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Postby Ron Newman » Fri Oct 06, 2006 10:38 am

If the dam was opened to foot traffic, it could also serve the whole section of Everett on the other side of the river.
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Postby bbfen » Fri Oct 06, 2006 11:42 am

trainhq wrote:O.K. but realistically, how many people are actually going to do that? Not many. Certainly not enough to
make the decisive element in locating an Orange Line
station.


I agree Ikea's probably not enough to spur a new stop, but I think you'd be surprised how many people T it to these sort of places, then catch a cab back or arrange for delivery. I do it all the time at South Bay.

Remember, half this city is college kids looking for new things each September (and January, to a degree). As wonderful as it is to order online, there's nothing quite like having access to a bricks 'n mortar to touch and see what you're buying. Plus, with the other places--as mentioned, Goodtimes, Boston Paintball, Home Depot, Lowes, etc.--a new stop there would draw to a population with a certain amount of dispensable income but no vehicular transportation.

And yes, I've know people to move their entire apartment via the Green Line (furniture and mattress sets included). The key is off-peak, non-game day times.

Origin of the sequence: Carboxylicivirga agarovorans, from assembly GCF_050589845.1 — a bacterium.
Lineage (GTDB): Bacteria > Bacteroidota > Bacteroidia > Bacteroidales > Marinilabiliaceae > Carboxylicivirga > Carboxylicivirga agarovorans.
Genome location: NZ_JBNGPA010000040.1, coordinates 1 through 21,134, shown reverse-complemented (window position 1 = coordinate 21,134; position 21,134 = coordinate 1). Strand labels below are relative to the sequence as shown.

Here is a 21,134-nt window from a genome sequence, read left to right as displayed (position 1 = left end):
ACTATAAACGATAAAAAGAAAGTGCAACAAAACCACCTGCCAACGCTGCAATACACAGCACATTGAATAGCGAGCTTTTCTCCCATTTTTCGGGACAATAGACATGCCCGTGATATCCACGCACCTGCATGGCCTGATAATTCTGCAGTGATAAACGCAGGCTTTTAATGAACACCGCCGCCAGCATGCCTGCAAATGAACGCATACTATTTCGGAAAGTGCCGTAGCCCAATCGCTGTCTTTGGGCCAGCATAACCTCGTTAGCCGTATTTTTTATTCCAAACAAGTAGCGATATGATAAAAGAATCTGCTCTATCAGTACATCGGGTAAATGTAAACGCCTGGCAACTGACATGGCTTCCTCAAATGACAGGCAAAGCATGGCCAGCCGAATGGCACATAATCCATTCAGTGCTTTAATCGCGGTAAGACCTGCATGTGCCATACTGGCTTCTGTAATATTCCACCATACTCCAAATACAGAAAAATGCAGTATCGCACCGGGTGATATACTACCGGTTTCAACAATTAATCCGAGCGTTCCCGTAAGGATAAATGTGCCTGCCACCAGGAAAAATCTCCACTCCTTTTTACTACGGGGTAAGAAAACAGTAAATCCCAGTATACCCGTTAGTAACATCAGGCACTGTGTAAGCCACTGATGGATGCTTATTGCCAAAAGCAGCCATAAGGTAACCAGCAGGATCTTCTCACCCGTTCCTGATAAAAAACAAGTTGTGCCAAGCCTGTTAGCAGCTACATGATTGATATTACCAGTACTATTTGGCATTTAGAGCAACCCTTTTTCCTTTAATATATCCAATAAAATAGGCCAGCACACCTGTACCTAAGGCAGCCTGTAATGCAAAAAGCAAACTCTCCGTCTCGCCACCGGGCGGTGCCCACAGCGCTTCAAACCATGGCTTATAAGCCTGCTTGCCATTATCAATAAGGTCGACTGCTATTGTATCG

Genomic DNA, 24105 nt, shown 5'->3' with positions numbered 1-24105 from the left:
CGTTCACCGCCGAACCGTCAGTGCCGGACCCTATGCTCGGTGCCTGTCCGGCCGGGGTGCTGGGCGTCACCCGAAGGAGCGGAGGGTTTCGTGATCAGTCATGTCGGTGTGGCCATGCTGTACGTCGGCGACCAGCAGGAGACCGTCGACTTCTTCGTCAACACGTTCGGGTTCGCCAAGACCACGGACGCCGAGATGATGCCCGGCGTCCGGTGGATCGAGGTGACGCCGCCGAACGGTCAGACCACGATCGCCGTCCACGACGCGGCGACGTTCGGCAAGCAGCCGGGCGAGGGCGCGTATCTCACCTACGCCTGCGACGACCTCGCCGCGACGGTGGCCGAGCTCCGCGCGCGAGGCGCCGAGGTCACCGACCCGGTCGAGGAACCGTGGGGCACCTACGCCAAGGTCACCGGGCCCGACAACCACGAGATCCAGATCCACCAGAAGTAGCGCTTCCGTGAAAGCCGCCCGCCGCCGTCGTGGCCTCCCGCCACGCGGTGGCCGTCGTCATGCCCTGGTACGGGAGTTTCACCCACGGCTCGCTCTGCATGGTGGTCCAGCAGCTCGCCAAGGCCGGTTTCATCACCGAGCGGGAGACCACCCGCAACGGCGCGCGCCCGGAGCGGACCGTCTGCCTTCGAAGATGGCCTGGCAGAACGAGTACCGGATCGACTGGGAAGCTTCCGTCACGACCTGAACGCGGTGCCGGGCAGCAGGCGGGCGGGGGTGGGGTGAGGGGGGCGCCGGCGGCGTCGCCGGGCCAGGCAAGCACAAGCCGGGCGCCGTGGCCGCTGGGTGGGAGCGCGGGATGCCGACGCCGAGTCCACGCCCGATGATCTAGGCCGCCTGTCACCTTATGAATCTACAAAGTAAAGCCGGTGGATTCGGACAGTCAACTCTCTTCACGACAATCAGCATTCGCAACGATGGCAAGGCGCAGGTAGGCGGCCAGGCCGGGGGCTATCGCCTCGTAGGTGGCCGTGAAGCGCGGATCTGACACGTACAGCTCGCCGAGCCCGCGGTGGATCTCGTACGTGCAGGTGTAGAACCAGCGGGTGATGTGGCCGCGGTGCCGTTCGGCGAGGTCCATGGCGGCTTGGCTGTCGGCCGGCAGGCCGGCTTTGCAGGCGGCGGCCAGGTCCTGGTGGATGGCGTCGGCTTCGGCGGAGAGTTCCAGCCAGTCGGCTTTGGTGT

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Postby Pete » Fri Oct 06, 2006 12:36 pm

Ron Newman wrote:If the dam was opened to foot traffic, it could also serve the whole section of Everett on the other side of the river.


This is beginning to sound like a station in search of a need.
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Postby helium » Tue Oct 17, 2006 8:15 am

From today's Globe:

http://www.boston.com/business/articles ... ly_square/

"One important component for an urban village would be the proposed T stop. The federal government has earmarked $25 million toward a T station expected to cost $40 million, said US Representative Michael Capuano , a Somerville Democrat. Federal Realty's and Ikea's plan to contribute $15 million should expedite that.

Still, Capuano said, that station is ``several years away" from being a reality."
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Postby jck » Tue Oct 17, 2006 8:31 am

I read that article. I had a strange feeling of deja vu, as I swear that I read the exact same article about three or four years ago.

The time frame is 2009 (read: 2015, at the earliest) and the article describes only a "tentative" agreement. I wouldn't hold start holding my breath.
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Postby dieciduej » Tue Oct 17, 2006 11:06 am

I think the station will be built after the Red/Blue line connector and the Arborway line is fully restored, both theoretically legal mandates.

Your right the MBTA is not keen on building that station because there is no guarantee on having X number of people through the AFC gates to justify it. The tentative agreement is not between all the parties and court time will tie it up longer. Looking at between a 2009 to 2012 timeline will the economy fill the apartment/condos or businesses, maybe or maybe not.

I don’t think its worth it.

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Postby Ron Newman » Tue Oct 17, 2006 11:29 am

The agreement is between all parties -- IKEA, Federal Realty, the city of Somerville, and the Mystic View Task Force. Everyone has agreed to drop all lawsuits and not to initiate new ones. (I attended the press conference this morning.)